2. Cellulose sponges. We use sponges to clean up quick spills instead of paper towels. To extend the life and reduce the grungy funk factor of the sponges, I run them through dishwasher. There are some sponges are made with recycled materials, however these aren’t those. I'd love to try the cellulose sponges made with recycled materials but I can't find them locally so I use what I have. When it’s time to replace the sponges, I use the dead sponges to make self-watering potting soil by cutting them up and burying them in the dirt of my potted plants.

3. Baking soda with a spot of vinegar. To clean baked on crud off of my stove I sprinkle vinegar on the crud and add a spot of vinegar. The mixture bubbles up, loosens the baked on gunk, and allows me to easily wipe up the mess better than any commercial cleaner I’ve tried.

Floor Cleaners

1.A solution of half vinegar, half water, and healthy squirt of dish washing soap for a little extra cleaning oomph. I use this in my automatic floor cleaner. I also used it in the Swiffer that preceded the automatic floor cleaner with excellent results.

There you have it. The Condo Blues kitchen cleaners. Some of these cleaners are considered green, some are not. Some are homemade cleaners, and some are not. Nevertheless, all of these cleaners are budget-friendly and will easily help you keep your house FlyLady clean.

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Friday, July 25, 2008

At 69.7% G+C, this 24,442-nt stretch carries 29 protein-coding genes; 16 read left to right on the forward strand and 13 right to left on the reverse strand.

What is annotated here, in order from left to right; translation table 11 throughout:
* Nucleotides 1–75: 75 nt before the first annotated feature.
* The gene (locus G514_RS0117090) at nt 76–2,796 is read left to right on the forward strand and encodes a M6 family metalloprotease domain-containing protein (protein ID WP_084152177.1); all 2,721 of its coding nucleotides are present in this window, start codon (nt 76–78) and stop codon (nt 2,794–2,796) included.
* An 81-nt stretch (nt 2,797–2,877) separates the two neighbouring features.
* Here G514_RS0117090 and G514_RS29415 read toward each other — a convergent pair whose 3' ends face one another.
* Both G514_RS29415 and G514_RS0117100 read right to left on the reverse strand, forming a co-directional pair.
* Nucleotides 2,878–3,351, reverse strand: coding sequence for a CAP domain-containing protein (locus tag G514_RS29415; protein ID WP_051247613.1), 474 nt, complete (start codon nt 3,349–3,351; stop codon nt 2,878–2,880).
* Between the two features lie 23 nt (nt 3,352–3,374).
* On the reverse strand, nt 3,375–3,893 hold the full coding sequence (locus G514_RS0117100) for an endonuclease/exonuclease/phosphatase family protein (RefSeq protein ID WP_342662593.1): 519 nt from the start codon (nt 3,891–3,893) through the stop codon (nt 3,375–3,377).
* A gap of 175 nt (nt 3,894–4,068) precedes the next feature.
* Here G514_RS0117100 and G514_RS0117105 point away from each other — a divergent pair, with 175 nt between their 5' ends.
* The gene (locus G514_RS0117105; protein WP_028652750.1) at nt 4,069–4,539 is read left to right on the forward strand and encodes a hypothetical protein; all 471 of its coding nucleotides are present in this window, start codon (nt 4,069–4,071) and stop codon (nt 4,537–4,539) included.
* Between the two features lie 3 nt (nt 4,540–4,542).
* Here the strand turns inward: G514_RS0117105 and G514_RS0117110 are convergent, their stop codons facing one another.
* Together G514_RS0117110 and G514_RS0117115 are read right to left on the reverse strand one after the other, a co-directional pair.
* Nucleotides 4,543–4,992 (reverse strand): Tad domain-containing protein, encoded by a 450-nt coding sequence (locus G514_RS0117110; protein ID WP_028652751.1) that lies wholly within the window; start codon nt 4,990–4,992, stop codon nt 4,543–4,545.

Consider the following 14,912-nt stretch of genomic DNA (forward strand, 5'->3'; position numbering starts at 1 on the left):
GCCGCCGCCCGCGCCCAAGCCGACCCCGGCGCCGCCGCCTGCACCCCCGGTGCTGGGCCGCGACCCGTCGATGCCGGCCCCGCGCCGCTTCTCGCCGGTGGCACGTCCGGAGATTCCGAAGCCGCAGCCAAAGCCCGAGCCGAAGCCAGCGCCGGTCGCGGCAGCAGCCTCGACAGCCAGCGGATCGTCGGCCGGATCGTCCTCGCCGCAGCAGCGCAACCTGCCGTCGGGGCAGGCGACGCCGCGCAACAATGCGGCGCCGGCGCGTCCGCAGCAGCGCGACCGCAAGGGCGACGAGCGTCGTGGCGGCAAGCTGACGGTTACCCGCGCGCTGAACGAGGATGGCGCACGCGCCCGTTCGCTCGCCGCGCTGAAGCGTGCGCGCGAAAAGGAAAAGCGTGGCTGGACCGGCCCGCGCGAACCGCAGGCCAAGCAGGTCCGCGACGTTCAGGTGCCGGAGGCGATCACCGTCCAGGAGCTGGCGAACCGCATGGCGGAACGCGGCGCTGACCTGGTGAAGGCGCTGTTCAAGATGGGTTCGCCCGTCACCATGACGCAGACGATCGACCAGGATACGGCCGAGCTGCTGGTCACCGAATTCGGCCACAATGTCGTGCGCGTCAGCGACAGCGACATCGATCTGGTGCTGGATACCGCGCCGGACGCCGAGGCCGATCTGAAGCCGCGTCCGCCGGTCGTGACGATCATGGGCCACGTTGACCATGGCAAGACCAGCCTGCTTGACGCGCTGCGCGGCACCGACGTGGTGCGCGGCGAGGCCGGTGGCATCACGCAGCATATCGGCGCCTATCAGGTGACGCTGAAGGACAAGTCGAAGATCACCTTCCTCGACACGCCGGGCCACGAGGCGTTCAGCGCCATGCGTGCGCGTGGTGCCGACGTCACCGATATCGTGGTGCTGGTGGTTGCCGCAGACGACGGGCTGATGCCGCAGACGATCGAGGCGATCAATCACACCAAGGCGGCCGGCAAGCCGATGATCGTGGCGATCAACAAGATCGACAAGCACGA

Four Ways to Repair a Beeping Smoke Alarm

It is night. All of The Condo residents are nestled all snug in their beds, except for Blitzkrieg, the one-eyed wonder dog who is snoring like a buzz saw in my ear because he is sleeping under my side of the bed. Out of the darkness it comes.
"Bow-rowr- -rowr- -rowr- -rowr- -rowr- -rowr!

Groggily Husband and I investigate the noise. There is no smoke. There is no fire. However, one of the hardwired smoke detectors is beeping and it will.not. stop.

How to Fix a Beeping Smoke Detector
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The first time this happened, I called 911 just as I learned to do in case of an emergency in Safety Town. The firefighters came. Fortunately, they confirmed that The Condo was not on fire. Nor did we have an electrical fire in the walls. The firefighters said that I’d know if an internal electrical fire was the culprit in the The Case of the Beeping Smoke Detector because the walls of The Condo would be hot to the touch (good to know.) That was a relief! They said that my smoke detector is chirping intermittently because either it needs a new battery or it needs repair.

Four Ways to Fix a Falsely Beeping Hard Wired Smoke Detector or Fire Alarm